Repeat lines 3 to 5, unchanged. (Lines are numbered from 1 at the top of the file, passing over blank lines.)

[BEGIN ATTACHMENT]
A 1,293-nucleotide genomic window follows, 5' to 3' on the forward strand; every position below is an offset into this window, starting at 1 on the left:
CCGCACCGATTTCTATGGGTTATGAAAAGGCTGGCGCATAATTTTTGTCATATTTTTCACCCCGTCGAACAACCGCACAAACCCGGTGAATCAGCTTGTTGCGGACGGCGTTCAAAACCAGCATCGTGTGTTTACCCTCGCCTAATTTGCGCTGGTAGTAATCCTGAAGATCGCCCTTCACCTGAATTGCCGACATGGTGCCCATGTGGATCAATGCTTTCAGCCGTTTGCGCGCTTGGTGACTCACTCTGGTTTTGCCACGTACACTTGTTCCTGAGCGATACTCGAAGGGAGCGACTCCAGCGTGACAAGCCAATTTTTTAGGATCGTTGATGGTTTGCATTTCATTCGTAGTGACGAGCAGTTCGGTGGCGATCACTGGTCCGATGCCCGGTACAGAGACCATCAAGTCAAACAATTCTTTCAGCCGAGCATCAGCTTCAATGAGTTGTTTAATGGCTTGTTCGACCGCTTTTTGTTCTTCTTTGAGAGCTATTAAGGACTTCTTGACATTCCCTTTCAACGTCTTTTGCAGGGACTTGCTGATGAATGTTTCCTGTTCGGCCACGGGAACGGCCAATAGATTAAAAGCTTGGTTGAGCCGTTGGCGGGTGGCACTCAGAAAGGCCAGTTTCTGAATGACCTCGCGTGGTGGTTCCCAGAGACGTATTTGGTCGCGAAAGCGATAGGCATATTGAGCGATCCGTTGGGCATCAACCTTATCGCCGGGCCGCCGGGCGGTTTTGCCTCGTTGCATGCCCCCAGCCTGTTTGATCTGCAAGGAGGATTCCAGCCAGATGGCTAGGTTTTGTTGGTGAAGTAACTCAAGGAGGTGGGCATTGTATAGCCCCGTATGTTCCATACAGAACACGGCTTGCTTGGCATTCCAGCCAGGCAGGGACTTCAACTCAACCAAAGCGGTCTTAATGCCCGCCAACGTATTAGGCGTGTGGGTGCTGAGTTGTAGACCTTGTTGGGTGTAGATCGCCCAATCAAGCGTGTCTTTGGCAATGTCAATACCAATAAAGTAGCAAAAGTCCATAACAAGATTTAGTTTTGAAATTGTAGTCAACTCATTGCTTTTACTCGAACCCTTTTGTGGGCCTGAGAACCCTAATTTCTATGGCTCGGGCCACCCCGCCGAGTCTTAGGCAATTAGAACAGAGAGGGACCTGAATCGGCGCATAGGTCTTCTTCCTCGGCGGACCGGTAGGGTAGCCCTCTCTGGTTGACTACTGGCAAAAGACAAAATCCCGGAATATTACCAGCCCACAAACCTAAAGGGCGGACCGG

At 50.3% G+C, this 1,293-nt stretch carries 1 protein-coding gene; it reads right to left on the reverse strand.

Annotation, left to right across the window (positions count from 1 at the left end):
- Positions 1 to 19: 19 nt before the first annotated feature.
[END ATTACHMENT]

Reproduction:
At 50.3% G+C, this 1,293-nt stretch carries 1 protein-coding gene; it reads right to left on the reverse strand.

Annotation, left to right across the window (positions count from 1 at the left end):
- Positions 1 to 19: 19 nt before the first annotated feature.